Frontier plans to deploy fiber broadband to at least 100,000 more locations than originally planned this year, said Frontier Chief Financial Officer Scott Beasley at an investor conference yesterday. The company’s original build target for the year was one million locations, but it may exceed that target by as many as 200,000 additional locations, Beasley said.
After emerging from bankruptcy last year, Frontier announced a new fiber-focused strategy, including plans to have fiber broadband available to a total of 10 million locations by 2025. At that time, the company outlined a three-wave deployment strategy.
Wave 1 has already been completed, and Wave 2 began this year and will extend until 2025.
While it might be tempting to deploy fiber to the Wave 2 locations that are least costly to reach first, Beasley said that’s not the company’s strategy. Instead, he said the company is using a “super cluster” approach in which service is deployed to all locations in a geographic area as part of a single project.
“In order to achieve the lowest total cost over the life of the build, you only want to mobilize crews once,” Beasley observed. “When you go to an area, you build out an entire area, you don’t just build the lowest cost parts there. You build as broadly as you can and then you’ve got the scale to go to market in that area in a very viable way. You get better economies of scale in your marketing and distribution channels.”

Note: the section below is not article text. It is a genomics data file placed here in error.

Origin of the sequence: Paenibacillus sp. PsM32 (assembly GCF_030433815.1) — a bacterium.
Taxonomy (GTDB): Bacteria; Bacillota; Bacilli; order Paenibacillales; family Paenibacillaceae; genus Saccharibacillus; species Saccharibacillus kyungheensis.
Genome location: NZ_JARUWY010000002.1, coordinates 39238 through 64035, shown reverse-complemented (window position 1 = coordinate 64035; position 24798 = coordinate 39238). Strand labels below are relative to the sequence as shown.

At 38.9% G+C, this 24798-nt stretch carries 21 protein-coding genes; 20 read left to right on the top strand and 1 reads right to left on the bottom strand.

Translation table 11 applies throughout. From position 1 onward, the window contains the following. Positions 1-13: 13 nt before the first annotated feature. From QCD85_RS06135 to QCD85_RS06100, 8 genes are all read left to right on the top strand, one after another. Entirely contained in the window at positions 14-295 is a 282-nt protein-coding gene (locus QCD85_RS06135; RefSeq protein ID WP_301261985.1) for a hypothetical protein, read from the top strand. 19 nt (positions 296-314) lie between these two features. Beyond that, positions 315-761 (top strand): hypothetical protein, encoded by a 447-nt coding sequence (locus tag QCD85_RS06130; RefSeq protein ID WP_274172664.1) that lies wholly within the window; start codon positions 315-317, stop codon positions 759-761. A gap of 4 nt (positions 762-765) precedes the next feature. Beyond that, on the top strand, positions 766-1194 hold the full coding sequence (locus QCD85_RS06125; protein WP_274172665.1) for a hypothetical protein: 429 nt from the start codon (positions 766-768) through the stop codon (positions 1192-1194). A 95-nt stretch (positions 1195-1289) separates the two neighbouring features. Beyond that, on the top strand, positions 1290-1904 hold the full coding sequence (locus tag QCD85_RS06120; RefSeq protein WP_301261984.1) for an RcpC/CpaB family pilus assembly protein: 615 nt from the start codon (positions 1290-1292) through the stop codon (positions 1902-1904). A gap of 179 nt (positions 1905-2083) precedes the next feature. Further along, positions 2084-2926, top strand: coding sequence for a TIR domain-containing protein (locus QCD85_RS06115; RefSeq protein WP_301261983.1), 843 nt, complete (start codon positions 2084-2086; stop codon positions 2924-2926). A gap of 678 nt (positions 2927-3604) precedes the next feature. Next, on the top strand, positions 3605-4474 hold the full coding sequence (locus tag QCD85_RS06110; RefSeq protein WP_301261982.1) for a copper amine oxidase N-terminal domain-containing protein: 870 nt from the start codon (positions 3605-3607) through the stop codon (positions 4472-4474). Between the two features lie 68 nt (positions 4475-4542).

Frontier continues to meet its fiber cost target of $900 to $1,000 per location in Wave 2, the company reiterated in a press release today, and according to Beasley, “we’re going to have roughly even build costs throughout all of Wave 2.”
Asked to define a “super cluster,” Beasley said “You don’t need to define it precisely. You’re going to do everything within a certain geographic area where you can get the best economics of both mobilizing your construction crews only once but also do your marketing – so a DMA.”
A DMA, or designated market area, is basically the area covered by local television and radio stations.
Beasley added, though, that “there are only so many . . . homes you can build in a location without overwhelming that area, so we’ve got to be mindful of that.”
In general, though, he said “we like to do a whole geography all at once.”
Frontier has not yet firmed up plans for Wave 3 of its fiber deployment strategy, which will target higher cost areas, but as Beasley noted, the company expects to be able to formulate those plans, now that the government has made an unprecedented level of funding available to cover some rural broadband deployment costs and now that details of those programs have been made public.
A replay of Beasley’s comments, which were made at the MoffettNathanson Media Communications Summit, can be found at this link.